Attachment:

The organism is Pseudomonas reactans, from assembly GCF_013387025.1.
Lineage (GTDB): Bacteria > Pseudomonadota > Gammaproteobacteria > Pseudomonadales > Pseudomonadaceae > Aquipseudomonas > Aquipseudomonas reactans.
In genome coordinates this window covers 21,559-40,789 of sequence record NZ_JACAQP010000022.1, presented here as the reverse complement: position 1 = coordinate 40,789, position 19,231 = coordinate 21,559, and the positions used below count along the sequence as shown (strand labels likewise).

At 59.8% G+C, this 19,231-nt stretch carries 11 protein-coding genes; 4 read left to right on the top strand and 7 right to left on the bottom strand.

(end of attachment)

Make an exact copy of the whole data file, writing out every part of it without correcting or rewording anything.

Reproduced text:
The organism is Pseudomonas reactans, from assembly GCF_013387025.1.
Lineage (GTDB): Bacteria > Pseudomonadota > Gammaproteobacteria > Pseudomonadales > Pseudomonadaceae > Aquipseudomonas > Aquipseudomonas reactans.
In genome coordinates this window covers 21,559-40,789 of sequence record NZ_JACAQP010000022.1, presented here as the reverse complement: position 1 = coordinate 40,789, position 19,231 = coordinate 21,559, and the positions used below count along the sequence as shown (strand labels likewise).

At 59.8% G+C, this 19,231-nt stretch carries 11 protein-coding genes; 4 read left to right on the top strand and 7 right to left on the bottom strand.